Fleck to Answer Questions at Select Screenings (Heck yes)
Banjo virtuoso Béla Fleck recently released an album and companion film containing highlights from his six week trip around Africa where he played with musicians from Mali, Uganda, Tanzania, the Gambia, Madagascar, South Africa, Senegal, and Cameroon. The album, Throw Down your Heart: Africa Sessions contains 18 of the 40 tracks recorded on this trip, which had been an idea of Fleck's for years.
“I developed the suspicion that some of the greatest acoustic music on earth is hidden in the small villages in Africa. Somehow it didn't seem to be making it out into my world, and even when amazing field recordings were made, how could I find out about them?”
The CD liner notes contain additional information about the project as well as each track, and make the album well worth purchasing in hard copy rather than as an Mp3 download. In the liner notes, Fleck tells how he was skeptical of a proposal that the trip be about him teaching the banjo. Instead, displaying genuine curiosity, Fleck responded that,
“..[I]f I finally got over there, I would be all about playing with and learning from the local musicians, not necessarily teaching.”
The project features musicians who are well known as well as many who are obscure or relatively unknown on the wold stage. Fleck and crew held auditions for the project in several of the countries visited.
Toumani Diabaté, the virtuoso world-class badass powerhouse Kora player from Mali, plays on one track. Known for exploring beyond the caste restrictions of Malian griot music, Diabate has collaborated with musicians from various “world music” traditions. He partnered with blues guitarist Taj Mahal in the 1999 album Kulanjan, which also highlighted connections between blues and folk and their roots in African musical traditions.
As if out of some weird musical fantasy of mine, Diabaté and Fleck are scheduled to perform at this year's Telluride Bluegrass Festival. (Perhaps more of my musical fantasies will come true, like Henry Butler and Derek Trucks playing together.)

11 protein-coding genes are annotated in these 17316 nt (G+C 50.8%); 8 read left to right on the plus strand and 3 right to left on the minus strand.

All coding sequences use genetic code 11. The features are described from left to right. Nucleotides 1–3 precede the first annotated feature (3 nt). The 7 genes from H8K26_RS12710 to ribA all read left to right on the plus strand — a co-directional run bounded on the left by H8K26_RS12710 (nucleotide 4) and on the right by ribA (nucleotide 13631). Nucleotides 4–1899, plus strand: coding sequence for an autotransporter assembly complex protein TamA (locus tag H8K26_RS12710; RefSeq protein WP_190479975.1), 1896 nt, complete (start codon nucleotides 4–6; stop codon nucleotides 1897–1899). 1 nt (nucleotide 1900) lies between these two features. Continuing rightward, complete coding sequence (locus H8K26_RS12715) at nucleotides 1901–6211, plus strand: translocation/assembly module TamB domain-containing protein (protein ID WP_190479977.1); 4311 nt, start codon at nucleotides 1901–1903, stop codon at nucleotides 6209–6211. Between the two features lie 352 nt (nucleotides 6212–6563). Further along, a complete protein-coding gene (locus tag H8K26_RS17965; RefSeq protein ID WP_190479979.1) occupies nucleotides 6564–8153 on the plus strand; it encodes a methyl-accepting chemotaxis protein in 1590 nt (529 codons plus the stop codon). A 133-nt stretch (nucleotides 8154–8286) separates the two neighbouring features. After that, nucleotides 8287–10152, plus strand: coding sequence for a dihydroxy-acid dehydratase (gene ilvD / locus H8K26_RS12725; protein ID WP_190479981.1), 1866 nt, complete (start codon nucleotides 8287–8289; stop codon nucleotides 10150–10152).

The project also calls attention to the fact that despite the strong association between the banjo and bluegrass music, the banjo is widely thought to have originated from West Africa instruments such as the akonting and the ngoni.
Thanks in large part to Nashville sound engineer Dave Sinko and documentary sound man Wellington Bowler, the sound quality on Throw Down your Heart is excellent, despite the fact that some of the tracks were recorded in somewhat remote locations.
It's hard to chose a favorite track, but here are three that stand out to me:
Throw Down Your Heart was released on March 3, 2009 and the film can be seen on different dates around the Country. Fleck and filmmaker Sacha Paladino (Fleck's brother) will be present at select screenings to answer questions. The New York City screenings run April 24-30th at the IFC Center and the movie's website indicates that both Fleck and Paladino will be present at select screenings to answer questions. The film comes to the Denver Film Society from June 18-25, overlapping somewhat with the Telluride Bluegrass Festival. Check the film's website for show times in your town!
PS: One track on the album was taken from a live duo with Vusi Mahasela at the Boulder Theatre on the E-town radio show. Colorado, represent!
Update: 4/21/2009 - Fleck and Paladino will be present at the following New York Showtimes this weekend: Fri-Sat at 7:20 & 9:45pm, Sun at 2:40pm. Tickets available here.